Also figuring into the dispute has been the Liberal government’s abysmal record on the rights of children and the provision of student services. As exponential increases in post-secondary tuitions (following Campbell’s repeal of the previous NDP government’s tuition freeze) put university education out of the reach of many British Columbians, some districts have
even had to cut to K to 12 education to four-day school-weeks.
In addition, Campbell’s government has stripped bare the legal protections of children at work in the province, giving British Columbia the dubious honour of enforcing the most relaxed restrictions on child labour in North America. Today, the only legal safety net keeping 12-year-old children in four-day districts from working full-time hours in mines or mills is federal legislation concerning those two industries.
Campbell and the B.C. Liberals, fresh off re-election and with the considerable advantage of the corporate media’s sympathetic cooperation, have ramped up their efforts to vilify the teachers and, failing that, to crush them through the liberal courts. Yet the close to 40,000 teachers remain determined, buoyed by province-wide labour and community mobilizations of solidarity.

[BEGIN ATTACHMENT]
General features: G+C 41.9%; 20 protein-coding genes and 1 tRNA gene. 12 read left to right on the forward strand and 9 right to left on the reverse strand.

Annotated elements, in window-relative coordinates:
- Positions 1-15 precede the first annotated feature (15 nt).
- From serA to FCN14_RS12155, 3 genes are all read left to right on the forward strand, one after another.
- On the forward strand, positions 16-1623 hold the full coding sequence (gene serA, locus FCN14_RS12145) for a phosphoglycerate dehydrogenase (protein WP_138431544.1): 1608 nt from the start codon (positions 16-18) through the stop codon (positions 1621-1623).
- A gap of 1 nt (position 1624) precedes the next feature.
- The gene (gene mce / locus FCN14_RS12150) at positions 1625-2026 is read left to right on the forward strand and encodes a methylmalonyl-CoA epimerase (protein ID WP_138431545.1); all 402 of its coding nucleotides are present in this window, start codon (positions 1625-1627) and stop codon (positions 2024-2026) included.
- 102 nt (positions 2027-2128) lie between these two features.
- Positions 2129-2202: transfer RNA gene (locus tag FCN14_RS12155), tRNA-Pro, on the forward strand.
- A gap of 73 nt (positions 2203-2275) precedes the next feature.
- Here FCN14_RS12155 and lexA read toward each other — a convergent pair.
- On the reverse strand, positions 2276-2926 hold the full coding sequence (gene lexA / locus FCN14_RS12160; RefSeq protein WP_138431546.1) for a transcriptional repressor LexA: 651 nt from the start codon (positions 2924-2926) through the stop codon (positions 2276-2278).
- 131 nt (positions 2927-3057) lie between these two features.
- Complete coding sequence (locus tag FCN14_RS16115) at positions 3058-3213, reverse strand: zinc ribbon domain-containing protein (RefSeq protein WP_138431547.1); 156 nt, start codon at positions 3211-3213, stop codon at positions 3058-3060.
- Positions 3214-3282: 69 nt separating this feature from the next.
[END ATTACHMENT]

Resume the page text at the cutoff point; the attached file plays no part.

This morning, public sector workers are expected to shut down a number of services in the B.C. interior’s Kootenays region, joining teachers for rallies in Trail and Cranbrook, among other towns. These actions come a day after a rally and CUPE walkout in Prince George, the economic hub of northern B.C. On Monday, a mass rally at the provincial legislature kicked off a week of solidarity actions coordinated by the B.C. Federation of Labour. Despite all efforts by “respectable politicians” across the spectrum to deny it — and of postmodern academics to obfuscate it out of existence — the class struggle has emerged through all the condescending platitudes and into plain sight.